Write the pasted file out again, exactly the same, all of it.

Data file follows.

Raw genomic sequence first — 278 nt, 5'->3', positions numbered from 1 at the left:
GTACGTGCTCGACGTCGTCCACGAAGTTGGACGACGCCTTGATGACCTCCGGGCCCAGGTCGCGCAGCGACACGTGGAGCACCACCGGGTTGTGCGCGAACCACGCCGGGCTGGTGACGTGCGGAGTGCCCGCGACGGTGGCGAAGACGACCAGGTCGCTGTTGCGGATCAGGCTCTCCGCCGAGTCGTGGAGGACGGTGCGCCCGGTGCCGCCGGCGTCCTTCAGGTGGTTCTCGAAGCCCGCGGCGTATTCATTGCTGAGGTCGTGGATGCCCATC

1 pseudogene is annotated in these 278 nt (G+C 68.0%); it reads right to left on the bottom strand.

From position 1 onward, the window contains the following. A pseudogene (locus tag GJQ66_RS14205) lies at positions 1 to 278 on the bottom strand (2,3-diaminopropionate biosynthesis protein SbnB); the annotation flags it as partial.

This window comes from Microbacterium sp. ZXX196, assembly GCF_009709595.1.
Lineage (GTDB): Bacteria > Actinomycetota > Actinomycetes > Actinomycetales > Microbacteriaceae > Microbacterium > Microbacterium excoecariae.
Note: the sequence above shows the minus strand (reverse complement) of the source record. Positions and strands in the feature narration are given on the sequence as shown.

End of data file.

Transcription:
Raw genomic sequence first — 278 nt, 5'->3', positions numbered from 1 at the left:
GTACGTGCTCGACGTCGTCCACGAAGTTGGACGACGCCTTGATGACCTCCGGGCCCAGGTCGCGCAGCGACACGTGGAGCACCACCGGGTTGTGCGCGAACCACGCCGGGCTGGTGACGTGCGGAGTGCCCGCGACGGTGGCGAAGACGACCAGGTCGCTGTTGCGGATCAGGCTCTCCGCCGAGTCGTGGAGGACGGTGCGCCCGGTGCCGCCGGCGTCCTTCAGGTGGTTCTCGAAGCCCGCGGCGTATTCATTGCTGAGGTCGTGGATGCCCATC

1 pseudogene is annotated in these 278 nt (G+C 68.0%); it reads right to left on the bottom strand.

From position 1 onward, the window contains the following. A pseudogene (locus tag GJQ66_RS14205) lies at positions 1 to 278 on the bottom strand (2,3-diaminopropionate biosynthesis protein SbnB); the annotation flags it as partial.

This window comes from Microbacterium sp. ZXX196, assembly GCF_009709595.1.
Lineage (GTDB): Bacteria > Actinomycetota > Actinomycetes > Actinomycetales > Microbacteriaceae > Microbacterium > Microbacterium excoecariae.
Note: the sequence above shows the minus strand (reverse complement) of the source record. Positions and strands in the feature narration are given on the sequence as shown.